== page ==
Stewart said he has yet to give up the vehicle because he believes it is “unconstitutional” and violates other city ordinances. He also says he only used the car for city errands. He did not specify by which decree.

Mathew says Stewart failed to make sure the city clerk followed through on his commitment to submit an official city budget for the past two years. Usually, the annual budget is voted on after discussion between the mayor and council.

Stewart says the seniors won’t meet him.

State law requires the city to submit a budget to several state agencies, including the state auditor, showing the city’s annual plan for projected revenues and expenses.

Records show the state auditor’s office received a financial report from the city of Cool Valley in June for the 2021 fiscal year, which ends in 2021. The document includes actual revenues and expenditures for fiscal year 2021 and proposals for fiscal year 2022. However, Mathew says no budget has been brought up for council consideration in the past two years.

Stewart did not provide any of the city’s bank statements to the Post-Dispatch, but sent an Excel spreadsheet showing the city has a balance of more than $500,000.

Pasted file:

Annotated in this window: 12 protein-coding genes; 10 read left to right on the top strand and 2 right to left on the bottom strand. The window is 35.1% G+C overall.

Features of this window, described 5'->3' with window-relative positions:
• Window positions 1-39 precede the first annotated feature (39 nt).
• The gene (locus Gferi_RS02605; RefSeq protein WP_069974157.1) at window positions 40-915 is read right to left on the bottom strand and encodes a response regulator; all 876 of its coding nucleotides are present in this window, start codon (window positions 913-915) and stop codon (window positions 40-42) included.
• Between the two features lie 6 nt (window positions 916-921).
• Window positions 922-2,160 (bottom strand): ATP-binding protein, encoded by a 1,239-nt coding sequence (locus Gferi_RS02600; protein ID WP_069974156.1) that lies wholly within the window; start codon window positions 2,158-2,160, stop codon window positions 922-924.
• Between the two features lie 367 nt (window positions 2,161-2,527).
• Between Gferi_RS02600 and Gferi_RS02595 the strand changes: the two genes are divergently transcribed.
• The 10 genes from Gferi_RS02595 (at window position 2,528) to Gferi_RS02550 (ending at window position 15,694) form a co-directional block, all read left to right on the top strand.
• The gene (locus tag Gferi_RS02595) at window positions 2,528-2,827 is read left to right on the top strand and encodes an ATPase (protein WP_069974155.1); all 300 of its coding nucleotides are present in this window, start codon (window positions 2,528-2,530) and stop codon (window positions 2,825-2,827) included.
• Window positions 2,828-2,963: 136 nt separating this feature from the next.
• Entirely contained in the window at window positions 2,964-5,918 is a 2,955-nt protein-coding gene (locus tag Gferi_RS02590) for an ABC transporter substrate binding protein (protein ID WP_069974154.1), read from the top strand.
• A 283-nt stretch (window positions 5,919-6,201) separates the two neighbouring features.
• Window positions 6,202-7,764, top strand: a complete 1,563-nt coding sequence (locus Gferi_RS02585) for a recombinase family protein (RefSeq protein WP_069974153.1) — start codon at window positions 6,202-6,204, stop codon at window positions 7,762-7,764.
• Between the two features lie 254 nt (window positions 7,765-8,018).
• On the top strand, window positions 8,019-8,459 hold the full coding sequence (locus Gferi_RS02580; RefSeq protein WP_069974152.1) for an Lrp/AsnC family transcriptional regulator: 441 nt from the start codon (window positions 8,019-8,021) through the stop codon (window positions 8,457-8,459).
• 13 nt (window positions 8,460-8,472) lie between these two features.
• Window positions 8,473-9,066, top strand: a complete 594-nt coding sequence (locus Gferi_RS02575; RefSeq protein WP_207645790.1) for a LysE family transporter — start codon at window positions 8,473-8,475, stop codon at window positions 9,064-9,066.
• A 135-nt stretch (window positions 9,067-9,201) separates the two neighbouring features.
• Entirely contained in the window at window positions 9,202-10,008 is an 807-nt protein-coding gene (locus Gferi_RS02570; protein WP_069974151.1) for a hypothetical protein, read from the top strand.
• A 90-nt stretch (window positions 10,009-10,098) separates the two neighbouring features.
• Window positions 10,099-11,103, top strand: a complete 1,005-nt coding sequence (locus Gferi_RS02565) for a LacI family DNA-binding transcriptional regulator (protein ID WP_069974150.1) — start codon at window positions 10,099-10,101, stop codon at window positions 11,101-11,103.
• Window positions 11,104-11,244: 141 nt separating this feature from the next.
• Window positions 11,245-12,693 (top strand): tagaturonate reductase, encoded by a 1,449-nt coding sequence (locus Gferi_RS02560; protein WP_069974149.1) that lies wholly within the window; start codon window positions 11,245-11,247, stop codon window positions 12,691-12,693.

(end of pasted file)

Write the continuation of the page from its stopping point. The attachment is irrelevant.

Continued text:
Public records requests for budget documents to the Cool Valley City Clerk’s Office went unanswered and unacknowledged. The previous mayor “abruptly resigned” in November and failed to share account passwords, office keys and financial records, according to the impeachment document.

The alderman alleges that Stewart, appointed as the city’s chief law enforcement officer, failed to make sure the clerk fulfilled his duties and that the city complied with state law.

Stewart grew up in North St. Louis County, attended the John Burroughs School, and later graduated from Miami University. He told the Post-Dispatch that he worked for a Grammy Award-winning music production company, a crypto-software company in California and helped start a company based in Cool Valley that he says helps clean up the oceans. Stewart said the company made millions.

The company, PL28, dissolved in 2021, and state records show it was worth less than $30,000 when the company filed its LLC documents in 2017.

Now Stewart says he is 100% committed to being mayor full-time. Although he admits his critics are right that he could be more visible in the community. But he claims to be a good mayor. All of the city’s bank accounts are in good standing, he said.

“We have to take care of a lot of things, our streets, our safety, our neighborhood, but you can’t take care of any business if you don’t know where your money is,” said Cool Valley Alderwoman Earline Jones Collins. . “I’ll be so happy when we can move on from all this drama.”

A selection of 2022 photos by Laurie Scrivan, who has covered St. Louis as a Post-Dispatch staff photographer since 1998. He won the 2017 Robert F. Kennedy Journalism Award for Interior Photography and was a 2015 Breaking Fellow. News Photography Prize was awarded to St. Louis Post-Dispatch photo crew.